Tokyo, Japan – April 2020…
Shinjuku has a long history as one of Tokyo’s most vibrant areas, and Waseda is arguably the district’s cultural and creative nexus. The area is home to the renowned Waseda University, as well as numerous museums, theaters, night clubs, and performance spaces.
Waseda’s newest venue, the Artware hub, opened its doors in late 2019. Commissioned by the Kakehashi (Arts and Cultural Foundation), the space is the realization of a lifelong dream of Roland Corporation founder and visionary Ikutaro Kakehashi.
What appears at first glance to be a fairly typical live performance venue is, in fact, much more. Designed as an experimental acoustic space, the facility incorporates an unparalleled 36.8 multi-channel immersive audio system based around FLUX::Immersive’s SPAT Revolution software engine.
The concept for the space was brought to life by Ikuo Kakehashi, the Kakehashi Foundation’s Director, and son of the famed inventor, working with producer/engineer Keiichi Itoh. As Ikuo explains, his father was always cognizant of the relationship between music and technology, and the impact of an environment on creative collaboration. “My father used to say that no matter how good the instrument maker made the instrument, it would be meaningless without a proper place to experience it,” Ikuo observes.
The venue takes its name from the term “Artware,” coined by Ikutaro Kakehashi. The term refers to not just hardware and software, but also to the human experience of an artistic performance. “We wanted to create a space that was more than merely a concert hall, that was a place where content of all kinds could be realized, and an environment where multiple people could gather and share in that performance,” Ikuo explains.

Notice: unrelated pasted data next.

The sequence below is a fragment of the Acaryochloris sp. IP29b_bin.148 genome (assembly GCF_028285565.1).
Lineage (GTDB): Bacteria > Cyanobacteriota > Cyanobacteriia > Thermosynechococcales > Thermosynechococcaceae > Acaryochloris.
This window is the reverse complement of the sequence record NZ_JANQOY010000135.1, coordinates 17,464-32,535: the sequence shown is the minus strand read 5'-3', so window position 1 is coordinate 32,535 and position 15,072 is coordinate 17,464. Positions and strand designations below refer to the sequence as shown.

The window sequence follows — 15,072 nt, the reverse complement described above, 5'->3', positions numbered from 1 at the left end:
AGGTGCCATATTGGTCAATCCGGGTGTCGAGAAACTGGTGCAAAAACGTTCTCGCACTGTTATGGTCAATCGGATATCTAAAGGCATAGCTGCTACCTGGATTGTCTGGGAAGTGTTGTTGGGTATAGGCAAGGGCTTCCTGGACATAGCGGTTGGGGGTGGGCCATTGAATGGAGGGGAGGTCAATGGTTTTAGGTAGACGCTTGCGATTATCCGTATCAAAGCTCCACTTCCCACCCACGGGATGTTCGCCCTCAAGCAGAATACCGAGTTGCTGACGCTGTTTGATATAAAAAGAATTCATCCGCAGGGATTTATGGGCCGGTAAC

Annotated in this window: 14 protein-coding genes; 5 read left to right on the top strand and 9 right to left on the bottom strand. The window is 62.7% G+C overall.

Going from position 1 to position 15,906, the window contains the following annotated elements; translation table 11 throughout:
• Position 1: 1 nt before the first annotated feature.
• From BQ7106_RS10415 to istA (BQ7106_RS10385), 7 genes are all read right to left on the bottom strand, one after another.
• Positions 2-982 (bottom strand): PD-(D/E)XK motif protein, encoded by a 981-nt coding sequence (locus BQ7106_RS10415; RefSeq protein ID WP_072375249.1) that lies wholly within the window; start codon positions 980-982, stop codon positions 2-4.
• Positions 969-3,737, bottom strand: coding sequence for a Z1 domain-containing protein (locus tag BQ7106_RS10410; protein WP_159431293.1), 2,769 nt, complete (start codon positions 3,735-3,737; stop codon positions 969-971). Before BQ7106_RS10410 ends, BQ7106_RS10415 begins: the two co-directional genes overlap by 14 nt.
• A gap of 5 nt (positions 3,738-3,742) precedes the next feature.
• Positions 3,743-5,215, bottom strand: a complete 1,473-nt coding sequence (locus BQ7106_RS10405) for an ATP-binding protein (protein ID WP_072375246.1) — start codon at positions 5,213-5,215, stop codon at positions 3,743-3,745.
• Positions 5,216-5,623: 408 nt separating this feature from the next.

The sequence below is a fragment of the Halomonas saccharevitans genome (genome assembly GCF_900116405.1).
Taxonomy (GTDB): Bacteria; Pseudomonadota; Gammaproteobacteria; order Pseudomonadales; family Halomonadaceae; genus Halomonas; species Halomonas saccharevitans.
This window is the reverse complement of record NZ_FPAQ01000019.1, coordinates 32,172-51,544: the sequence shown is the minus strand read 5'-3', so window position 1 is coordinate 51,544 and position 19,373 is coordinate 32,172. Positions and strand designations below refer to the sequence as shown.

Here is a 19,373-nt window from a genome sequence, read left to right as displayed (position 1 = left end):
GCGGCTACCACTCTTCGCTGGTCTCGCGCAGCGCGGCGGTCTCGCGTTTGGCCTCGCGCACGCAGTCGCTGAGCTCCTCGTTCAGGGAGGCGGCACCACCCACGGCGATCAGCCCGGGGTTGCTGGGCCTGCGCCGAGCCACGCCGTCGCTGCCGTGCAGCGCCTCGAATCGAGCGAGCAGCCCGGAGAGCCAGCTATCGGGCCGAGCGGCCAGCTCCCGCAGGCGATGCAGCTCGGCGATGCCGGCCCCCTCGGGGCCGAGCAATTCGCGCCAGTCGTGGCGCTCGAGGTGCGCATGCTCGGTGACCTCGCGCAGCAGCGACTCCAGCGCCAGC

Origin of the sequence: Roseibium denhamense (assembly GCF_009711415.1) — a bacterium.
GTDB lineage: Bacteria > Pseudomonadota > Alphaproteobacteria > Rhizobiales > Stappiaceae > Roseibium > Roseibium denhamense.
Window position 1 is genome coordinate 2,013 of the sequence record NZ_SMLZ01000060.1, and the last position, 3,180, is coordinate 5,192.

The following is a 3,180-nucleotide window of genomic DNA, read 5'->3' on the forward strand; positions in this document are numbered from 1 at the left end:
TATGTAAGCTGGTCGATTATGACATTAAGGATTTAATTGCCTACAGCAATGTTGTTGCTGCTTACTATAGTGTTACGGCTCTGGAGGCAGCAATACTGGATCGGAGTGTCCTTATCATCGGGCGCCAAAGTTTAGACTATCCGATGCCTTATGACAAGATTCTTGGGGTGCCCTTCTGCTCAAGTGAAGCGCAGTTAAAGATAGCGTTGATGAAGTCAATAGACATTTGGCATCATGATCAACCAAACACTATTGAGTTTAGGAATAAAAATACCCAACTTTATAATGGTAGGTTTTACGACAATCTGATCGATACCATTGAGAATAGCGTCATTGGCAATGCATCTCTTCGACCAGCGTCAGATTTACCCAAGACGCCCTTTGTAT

The immersive listening experience was an important part of the performance environment for Ikutaro Kakehashi. As early as 1991, he had developed a 3D audio processor dubbed RSS – Roland Sound Space – one of a number of early attempts to create an immersive experience using regular stereo speaker configuration. “In designing the space, one of the most important areas of content creation for us was immersive audio,” Ikuo confirms.
At the heart of the immersive audio system is FLUX:: Immersive’s SPAT Revolution, providing acoustic simulation that allows the user to freely arrange input sources in a virtual space where loudspeakers may be freely placed to create virtually any configuration of sonic landscape.
The system is configured using a single purpose-built computer. An RME HDSPe-MADI FX interface provides up to 64 channels of MADI I/O at 96kHz across the 36-channel system. An Avid S6L console offers tight integration with SPAT Revolution for controlling input sources. Since the actual FOH mix position is program dependent, the S6L is purposely housed in a road case to enable it to be moved to the appropriate sweet spot.
Audio sources from the stage, as well as pro tools outputs, are connected to the S6L via AVB, and signal is routed to SPAT via MADI. An Avid MTRIX is at the core of the Artware hub system, providing routing matrix and system monitoring and control. Outputs are converted from MADI to Dante for system distribution.
The multi-channel speaker arrangement is comprised of 24 in-wall speakers at two elevations, 2.5 meters and 5 meters, each with 12 speakers arranged in 360 degrees at 30 degrees apart. Nine more speakers – eight in a circle and one at zenith – are attached to a central grid mounted to the ceiling. Three more speakers occupy temporary locations on the front floor for special effects. Eight subwoofers in four cardioid pairs complete the loudspeaker configuration.
Since its opening in the fall of 2019, the Artware hub has hosted a wide range of performances and garnered high praise from visitors and performers alike. Thanks to the efforts of Ikuo Kakehashi and Keichi Ito, and innovative technologies like SPAT Revolution, Ikutaro Kakehashi’s vision can finally be realized.
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